Doug Pederson projected confidence Friday both about his job security as head coach entering the Eagles’ season finale and in quarterback Carson Wentz’s ability to right the ship this summer.

With the Eagles’ decision between Jalen Hurts and Wentz looming as the offseason approaches, Pederson said his faith in Wentz hasn’t wavered since the team benched its franchise quarterback four weeks ago.

“I think these last four games have really allowed Carson to kind of take a step back and just evaluate,” Pederson said. “You gotta understand I’ve got a ton of confidence in Carson Wentz and always have. Our offseason is going to be geared toward getting things fixed as quarterbacks and obviously as a team, and that falls on my shoulders. That’s going to be our motivation moving into this offseason.”

Wentz saw a regression from his previous form, leading to his benching. The 28-year-old is on track to tie or set career lows in yards per attempt, completion percentage, and QBR. His 15 interceptions are tied for the league lead even though he hasn’t played in the last three games, and he’s still the NFL’s most sacked quarterback.

Whether team owner Jeffrey Lurie entrusts the current coaching staff with the task of fixing Wentz or turns elsewhere remains to be seen, but Pederson reiterated Friday that he expects to be back as coach next season.

Pederson had a similar sentiment earlier in the week, but said he hadn’t gotten any assurances from Lurie or anyone else and instead drew confidence from his track record before this 4-10-1 season. The conversation with Lurie, Pederson said, will likely happen early next week.

“As far as the reassurances go, I expect to be here in 2021 until something else happens,” Pederson said. “That’s the confidence I have in my ability, and that’s how I’m going to approach these next few days.”

Even if Pederson remains at the helm, there’s reason to believe changes to his staff could be coming.

The team didn’t have a conventional offensive coaching structure this season, forgoing an offensive coordinator in favor of promoting Press Taylor to passing-game coordinator to combine with Jeff Stoutland’s run-game coordination. The Eagles also brought in Rich Scangarello as a senior offensive assistant and hired Marty Mornhinweg as a senior offensive consultant.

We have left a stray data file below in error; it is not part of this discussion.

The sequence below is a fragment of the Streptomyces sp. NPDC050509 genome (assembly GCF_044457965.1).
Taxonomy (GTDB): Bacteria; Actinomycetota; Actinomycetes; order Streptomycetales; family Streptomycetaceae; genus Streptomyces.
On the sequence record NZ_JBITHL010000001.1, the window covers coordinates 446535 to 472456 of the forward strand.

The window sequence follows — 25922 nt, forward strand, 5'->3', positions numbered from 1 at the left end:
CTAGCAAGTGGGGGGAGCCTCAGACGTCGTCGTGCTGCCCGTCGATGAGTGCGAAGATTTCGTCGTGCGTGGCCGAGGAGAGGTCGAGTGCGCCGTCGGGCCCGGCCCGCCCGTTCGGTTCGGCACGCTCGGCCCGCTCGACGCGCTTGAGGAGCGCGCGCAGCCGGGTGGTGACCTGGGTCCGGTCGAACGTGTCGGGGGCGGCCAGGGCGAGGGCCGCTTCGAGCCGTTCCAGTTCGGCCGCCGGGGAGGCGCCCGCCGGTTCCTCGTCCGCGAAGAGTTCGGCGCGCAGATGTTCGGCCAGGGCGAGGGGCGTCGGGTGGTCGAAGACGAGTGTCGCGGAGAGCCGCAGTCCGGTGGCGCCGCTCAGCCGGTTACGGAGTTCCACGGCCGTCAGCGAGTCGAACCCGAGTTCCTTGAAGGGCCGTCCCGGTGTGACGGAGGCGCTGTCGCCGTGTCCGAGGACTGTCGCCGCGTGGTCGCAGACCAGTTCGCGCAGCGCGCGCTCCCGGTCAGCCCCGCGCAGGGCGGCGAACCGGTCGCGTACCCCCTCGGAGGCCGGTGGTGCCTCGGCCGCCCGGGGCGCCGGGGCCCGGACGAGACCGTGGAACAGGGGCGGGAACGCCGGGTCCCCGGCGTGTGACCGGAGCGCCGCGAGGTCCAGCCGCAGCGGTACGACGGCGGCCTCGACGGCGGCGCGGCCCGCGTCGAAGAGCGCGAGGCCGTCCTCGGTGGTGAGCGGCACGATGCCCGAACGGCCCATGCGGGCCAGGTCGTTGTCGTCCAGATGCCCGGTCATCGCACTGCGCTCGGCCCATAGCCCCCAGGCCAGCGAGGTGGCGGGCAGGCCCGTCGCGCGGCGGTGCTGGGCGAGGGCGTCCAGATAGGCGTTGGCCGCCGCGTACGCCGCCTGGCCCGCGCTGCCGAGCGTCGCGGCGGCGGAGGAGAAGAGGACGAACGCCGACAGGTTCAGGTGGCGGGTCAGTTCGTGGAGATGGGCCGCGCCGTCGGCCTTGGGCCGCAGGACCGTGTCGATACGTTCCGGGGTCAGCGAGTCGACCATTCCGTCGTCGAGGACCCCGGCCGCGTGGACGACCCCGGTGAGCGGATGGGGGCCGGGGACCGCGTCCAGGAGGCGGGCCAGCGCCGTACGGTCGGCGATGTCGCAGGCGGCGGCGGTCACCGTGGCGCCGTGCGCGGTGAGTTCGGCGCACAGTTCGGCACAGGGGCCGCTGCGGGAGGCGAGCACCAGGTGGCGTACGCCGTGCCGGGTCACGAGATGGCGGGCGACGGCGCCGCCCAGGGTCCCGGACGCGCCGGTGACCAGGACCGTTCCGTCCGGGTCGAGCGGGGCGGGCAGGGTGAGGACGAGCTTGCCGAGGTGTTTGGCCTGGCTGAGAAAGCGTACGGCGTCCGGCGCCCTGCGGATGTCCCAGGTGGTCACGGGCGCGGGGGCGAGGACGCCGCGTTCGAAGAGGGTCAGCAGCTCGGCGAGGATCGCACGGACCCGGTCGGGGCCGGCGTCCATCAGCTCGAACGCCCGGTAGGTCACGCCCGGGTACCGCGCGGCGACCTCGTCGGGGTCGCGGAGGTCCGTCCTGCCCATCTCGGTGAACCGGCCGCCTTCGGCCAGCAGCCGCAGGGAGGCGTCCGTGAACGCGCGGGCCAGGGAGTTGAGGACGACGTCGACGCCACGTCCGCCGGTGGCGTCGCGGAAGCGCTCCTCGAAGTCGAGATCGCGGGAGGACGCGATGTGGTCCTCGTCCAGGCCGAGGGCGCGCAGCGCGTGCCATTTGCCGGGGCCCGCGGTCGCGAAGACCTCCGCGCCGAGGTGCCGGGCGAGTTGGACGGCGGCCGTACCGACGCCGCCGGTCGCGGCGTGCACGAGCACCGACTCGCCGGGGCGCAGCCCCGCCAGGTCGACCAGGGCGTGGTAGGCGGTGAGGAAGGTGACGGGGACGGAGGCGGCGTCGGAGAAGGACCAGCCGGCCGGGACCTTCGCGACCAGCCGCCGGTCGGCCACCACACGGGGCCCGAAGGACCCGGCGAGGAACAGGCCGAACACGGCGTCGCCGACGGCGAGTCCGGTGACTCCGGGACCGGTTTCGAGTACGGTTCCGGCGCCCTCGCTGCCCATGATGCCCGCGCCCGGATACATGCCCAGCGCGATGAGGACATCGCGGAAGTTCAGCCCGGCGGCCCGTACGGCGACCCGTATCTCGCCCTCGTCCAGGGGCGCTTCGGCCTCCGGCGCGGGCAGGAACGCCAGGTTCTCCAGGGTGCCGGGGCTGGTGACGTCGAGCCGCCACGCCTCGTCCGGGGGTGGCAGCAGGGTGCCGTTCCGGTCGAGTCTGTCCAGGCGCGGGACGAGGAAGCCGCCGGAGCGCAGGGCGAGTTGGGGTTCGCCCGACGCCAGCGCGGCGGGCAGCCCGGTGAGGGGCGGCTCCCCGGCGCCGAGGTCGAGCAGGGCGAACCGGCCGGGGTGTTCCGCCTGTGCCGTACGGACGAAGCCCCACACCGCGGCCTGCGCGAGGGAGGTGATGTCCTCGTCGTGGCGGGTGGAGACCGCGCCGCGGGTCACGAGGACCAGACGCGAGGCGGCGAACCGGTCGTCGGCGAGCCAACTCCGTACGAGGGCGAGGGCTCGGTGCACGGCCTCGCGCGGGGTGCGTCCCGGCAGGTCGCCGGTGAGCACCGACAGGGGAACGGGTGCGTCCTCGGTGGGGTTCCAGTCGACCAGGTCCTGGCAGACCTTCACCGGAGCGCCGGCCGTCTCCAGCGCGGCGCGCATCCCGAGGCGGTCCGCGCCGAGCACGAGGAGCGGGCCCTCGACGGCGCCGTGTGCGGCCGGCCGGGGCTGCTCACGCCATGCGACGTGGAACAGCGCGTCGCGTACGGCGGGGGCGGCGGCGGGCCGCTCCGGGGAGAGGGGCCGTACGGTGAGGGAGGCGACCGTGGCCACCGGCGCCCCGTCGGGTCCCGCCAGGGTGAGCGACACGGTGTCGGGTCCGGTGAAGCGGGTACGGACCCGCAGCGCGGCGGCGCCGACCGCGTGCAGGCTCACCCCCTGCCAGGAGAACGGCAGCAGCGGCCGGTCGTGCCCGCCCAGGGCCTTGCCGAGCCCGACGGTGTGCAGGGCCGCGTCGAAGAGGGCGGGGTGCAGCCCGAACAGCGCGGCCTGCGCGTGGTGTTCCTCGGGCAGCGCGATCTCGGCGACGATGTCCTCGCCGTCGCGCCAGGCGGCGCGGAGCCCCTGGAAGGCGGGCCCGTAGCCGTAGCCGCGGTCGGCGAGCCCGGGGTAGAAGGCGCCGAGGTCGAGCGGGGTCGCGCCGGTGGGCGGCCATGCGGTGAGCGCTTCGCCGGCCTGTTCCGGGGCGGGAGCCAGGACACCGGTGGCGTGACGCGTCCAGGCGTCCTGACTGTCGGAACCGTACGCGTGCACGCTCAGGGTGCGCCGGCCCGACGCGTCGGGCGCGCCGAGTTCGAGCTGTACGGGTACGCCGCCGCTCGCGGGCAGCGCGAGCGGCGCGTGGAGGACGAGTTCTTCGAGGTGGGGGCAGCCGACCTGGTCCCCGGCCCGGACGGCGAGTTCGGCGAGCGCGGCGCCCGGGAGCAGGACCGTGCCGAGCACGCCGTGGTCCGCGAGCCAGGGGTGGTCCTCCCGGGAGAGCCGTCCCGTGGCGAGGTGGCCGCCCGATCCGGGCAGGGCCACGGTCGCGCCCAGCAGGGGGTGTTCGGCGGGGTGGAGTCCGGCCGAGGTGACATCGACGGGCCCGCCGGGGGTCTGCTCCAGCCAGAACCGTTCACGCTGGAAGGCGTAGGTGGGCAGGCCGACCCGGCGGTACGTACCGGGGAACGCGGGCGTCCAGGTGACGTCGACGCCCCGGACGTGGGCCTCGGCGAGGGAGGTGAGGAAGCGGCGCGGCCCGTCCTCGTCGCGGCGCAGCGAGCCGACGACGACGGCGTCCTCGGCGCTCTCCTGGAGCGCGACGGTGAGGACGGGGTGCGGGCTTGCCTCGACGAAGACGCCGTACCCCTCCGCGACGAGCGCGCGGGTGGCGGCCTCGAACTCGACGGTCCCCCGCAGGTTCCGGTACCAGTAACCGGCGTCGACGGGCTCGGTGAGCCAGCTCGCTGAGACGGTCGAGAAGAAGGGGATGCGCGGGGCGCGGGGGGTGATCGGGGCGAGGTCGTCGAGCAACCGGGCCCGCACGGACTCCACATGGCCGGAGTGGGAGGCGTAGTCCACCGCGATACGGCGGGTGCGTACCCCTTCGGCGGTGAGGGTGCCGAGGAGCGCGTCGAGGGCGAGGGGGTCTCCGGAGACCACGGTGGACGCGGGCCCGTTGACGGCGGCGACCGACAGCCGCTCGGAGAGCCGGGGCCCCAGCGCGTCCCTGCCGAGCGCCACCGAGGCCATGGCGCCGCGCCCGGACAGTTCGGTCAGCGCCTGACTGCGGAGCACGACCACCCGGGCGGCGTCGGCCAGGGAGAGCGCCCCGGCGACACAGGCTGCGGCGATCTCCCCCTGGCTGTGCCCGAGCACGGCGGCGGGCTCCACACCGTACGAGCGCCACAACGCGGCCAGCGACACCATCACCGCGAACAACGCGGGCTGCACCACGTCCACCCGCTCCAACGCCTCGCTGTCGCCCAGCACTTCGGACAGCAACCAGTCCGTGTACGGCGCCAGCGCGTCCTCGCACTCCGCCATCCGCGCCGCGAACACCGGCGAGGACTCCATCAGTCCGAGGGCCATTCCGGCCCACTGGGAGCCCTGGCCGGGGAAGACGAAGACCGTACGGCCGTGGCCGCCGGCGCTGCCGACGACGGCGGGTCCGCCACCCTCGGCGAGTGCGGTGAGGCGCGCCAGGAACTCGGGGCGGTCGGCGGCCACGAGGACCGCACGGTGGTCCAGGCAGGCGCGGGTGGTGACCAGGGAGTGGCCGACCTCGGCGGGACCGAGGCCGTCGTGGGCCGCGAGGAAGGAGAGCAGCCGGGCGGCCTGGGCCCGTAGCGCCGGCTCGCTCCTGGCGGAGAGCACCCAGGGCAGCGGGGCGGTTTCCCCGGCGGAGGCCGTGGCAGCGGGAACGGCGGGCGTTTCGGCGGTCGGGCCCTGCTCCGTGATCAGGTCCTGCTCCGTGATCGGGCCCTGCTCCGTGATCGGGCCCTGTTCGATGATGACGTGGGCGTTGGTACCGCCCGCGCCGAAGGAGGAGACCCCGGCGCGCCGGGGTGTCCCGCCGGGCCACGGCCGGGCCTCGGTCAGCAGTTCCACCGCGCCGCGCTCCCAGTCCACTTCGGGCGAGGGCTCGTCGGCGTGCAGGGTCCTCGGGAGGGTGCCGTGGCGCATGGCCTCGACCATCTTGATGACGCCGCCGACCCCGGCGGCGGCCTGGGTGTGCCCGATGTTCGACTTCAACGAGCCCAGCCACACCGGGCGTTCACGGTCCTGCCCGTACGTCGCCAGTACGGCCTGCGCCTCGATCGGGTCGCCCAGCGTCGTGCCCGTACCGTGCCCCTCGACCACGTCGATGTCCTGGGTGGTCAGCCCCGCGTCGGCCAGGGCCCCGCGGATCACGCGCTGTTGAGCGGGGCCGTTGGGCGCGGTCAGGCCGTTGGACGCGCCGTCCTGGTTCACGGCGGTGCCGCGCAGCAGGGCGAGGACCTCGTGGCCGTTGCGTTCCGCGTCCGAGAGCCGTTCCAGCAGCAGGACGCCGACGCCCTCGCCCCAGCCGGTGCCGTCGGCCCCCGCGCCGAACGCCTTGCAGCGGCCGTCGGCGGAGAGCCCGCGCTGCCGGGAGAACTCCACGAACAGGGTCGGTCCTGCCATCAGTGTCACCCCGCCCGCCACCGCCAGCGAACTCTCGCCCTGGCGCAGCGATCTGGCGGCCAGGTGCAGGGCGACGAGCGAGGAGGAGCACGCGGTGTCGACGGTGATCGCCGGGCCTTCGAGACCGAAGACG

The outside-the-box approach to the staff hasn’t yielded results this season, with the Eagles’ offense ranking in the bottom third of the league in several categories, including points, yards per play, and turnovers.

Pederson stressed the importance of limiting the number of “voices” in offensive meeting rooms and sounded open to implementing changes to the structure of the staff after the season.

“At the end of the day, I want to make sure that there’s one voice, and that’s my voice, that’s heard offensively, and nobody else’s,” Pederson said. “That’s the part that I’ve gotta get across to the staff, and I have done that and I want to make sure that there’s one voice talking to the quarterbacks. ... That’s something that comes from me and, as the season ends this weekend for us, will be evaluated moving forward.”

On the other side of the ball, Pederson gave defensive coordinator Jim Schwartz credit for his group’s ability to keep games close even when the offense struggled.

“I thought the defense actually was doing some really good things for us and keeping the offense in these football games here down the stretch,” Pederson said. “[It was] creating takeaways and sort of stymieing the run game from our opponents, things of that nature.”